When analyzing changes in stars over time, such as a rotating binary star or a nova, a valuable tool in the astrophysicist’s arsenal is the light curve. A light curve is a graph of the amount of light coming from a star over time as the star grows brighter, dims, or moves around. For novae, this light curve is characterized by a sharp rise in brightness up to the peak of the explosion, followed by a slow decline that can last hundreds of days. From the shape of the light curve, analysis and classification of the nova is possible. Light curves are often the most accurately measured form of diagnostics for novae.
The process of analyzing light in the night sky is called photometry. Photometry uses a CCD that consists of a block of many ‘pixels’, which are designed to count photons. To take photometric data the CCD is pointed at the part of the sky where data needs to be acquired, and allowed to face that sky for a certain amount of time. This exposure time is a balance between capturing as many photons as possible to get a more detailed image of the sky, including fainter targets, and leaving it exposed too long and risking oversaturation as too many photons hit a pixel for it to contain.
Photometry data is not immediately usable. When the CCD collects photons, it also collects background radiation, photons that are ‘stuck’ in the CCD, and dead pixels. To solve this problem the image data is calibrated with three kinds of images called frames. A bias frame is taken with an exposure time of zero and with the shutter on the camera closed. This frame accounts for read-out errors, dead pixels and other errors inherent to the CCD. The second frame is the dark frame, which is taken with the shutter open but the light blocked. This removed thermal noise generated by the detector. The final frame is the flat field that compensates for obstructions in the light path and varying quantum efficiencies of pixels across the detector. While bias and dark frames are subtracted directly from the raw image, the flat field is divided from it as shown in equation (1)
(1) Calibrated = Raw–Bias–Dark / Flat.
Using this photometry data it is possible to count the number of photons in a star and use that information to obtain the relative magnitude of the star using equation (2), where N is the number of photons captured in the star, and m is the magnitude of the stars.
(2) (msrc)i = −2.5 log10(Nsrc/(Nref)i) + (mref)i
This calculation is done for three to five reference stars, and then averaged. This can be a lengthy process to do by hand, even with the software available for viewing and analyzing this data. This research seeks to automate the calculation of magnitude in order to capture the light curve of a transient nova without the tedious process of calculation by hand.
Material and methods
AT2019tlu was discovered on October 28th, 2019 (6 ) with a discovery magnitude of 15.4 (7). Using the Great Basin Observatory located in Great Basin National Park in Eastern Nevada, observations of the nova were able to be started on October 31st. Photometry was performed on the star using the observatory’s B, V, R, and Luminance filters for exposure times of 5, 10, 30, 60 or 300 seconds. The plan was to take data for about a month, however this turned out to be impossible as the star faded out of the sight of the observatory telescope on November 8th. Additionally, due to a telescope tracking error, the observations from November 3rd to November 6th were not able to be used. Nonetheless, the peak of the nova and the fading rate of the nova were captured in the usable data.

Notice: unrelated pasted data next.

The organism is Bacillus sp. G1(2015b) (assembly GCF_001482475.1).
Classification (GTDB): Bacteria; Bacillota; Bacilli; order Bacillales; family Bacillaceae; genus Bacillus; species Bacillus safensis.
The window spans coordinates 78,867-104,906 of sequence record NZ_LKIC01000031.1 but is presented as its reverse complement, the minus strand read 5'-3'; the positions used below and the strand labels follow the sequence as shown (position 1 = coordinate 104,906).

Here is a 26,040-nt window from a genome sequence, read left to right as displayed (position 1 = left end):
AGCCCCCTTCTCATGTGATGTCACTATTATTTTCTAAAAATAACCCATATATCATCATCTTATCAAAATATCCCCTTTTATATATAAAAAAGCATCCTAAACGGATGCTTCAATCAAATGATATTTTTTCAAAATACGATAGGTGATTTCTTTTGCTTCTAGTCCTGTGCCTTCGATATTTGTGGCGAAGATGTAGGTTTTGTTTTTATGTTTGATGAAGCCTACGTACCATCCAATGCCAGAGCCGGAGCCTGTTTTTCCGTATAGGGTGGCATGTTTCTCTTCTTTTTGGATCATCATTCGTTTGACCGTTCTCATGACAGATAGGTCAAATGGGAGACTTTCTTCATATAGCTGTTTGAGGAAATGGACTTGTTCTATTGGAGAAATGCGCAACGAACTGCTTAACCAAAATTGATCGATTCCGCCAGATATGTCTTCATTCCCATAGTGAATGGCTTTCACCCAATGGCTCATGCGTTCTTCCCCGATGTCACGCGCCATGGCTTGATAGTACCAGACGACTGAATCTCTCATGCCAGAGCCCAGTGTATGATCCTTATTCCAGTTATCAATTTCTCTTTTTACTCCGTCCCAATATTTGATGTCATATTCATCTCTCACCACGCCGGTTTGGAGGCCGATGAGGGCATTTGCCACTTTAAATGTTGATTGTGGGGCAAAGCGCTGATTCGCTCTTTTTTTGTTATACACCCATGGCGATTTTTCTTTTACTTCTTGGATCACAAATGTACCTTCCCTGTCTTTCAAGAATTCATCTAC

In order to process all of the data gained from the observatory, the data analysis was done via a semi-autonomous Python script using the astropy library (8 ). The program takes in the data, the dark frame, the bias frame, the flat field, and the location of the star in stellar coordinates. From there the program centers on the true pixel location of the center of the star, and finds the radius of the star using a version of Sobel edge detection (9 ). In order to reduce the effect of background cosmic noise in the calculations the photons in the background are counted over an area (not containing any stars) four times larger than the star itself, and then averaged so that a per-pixel background photon count can be obtained and subtracted from the counts of the star itself. The program will then find up to eight reference stars to use for the magnitude calculation by searching in the four cardinal directions and the four diagonal directions. The program will locate the star, find its stellar coordinate location, and then relay that information to the user to request the magnitude of that star. The user can then copy those coordinates into SIMBAD1, or any other stellar database, and enter the magnitude of the star into the program from there. Then the calculation is performed, the magnitudes are averaged, and the program returns the calculated magnitude of the target star. Figure 1 shows pseudocode for the algorithm used to obtain the magnitudes for all of the data.
We recorded five nights of observations in the B, V, and R filters on October 31st, November 1st, November 2nd, November 7th, and November 8th (due to daylight savings the Great Basin Observatory encountered tracking errors from November 3rd through to the 6th). The measurement of V = 15.4 on October 27th was the discovery magnitude reported on Astronomer’s Telegram (6 ) in an early detection. We tracked the light curve from October 31st through November 8th, wherein the star became too dim to be seen with the GBO telescope. We caught the peak with an obvious jump from 15.18 mag to 14.29 mag on November 1st followed by the beginning of the descent to 14.36 mag (a smaller magnitude corresponds to a brighter object). At 14.29 mag at the peak, AT2019tlu was slightly dimmer than Pluto is from earth.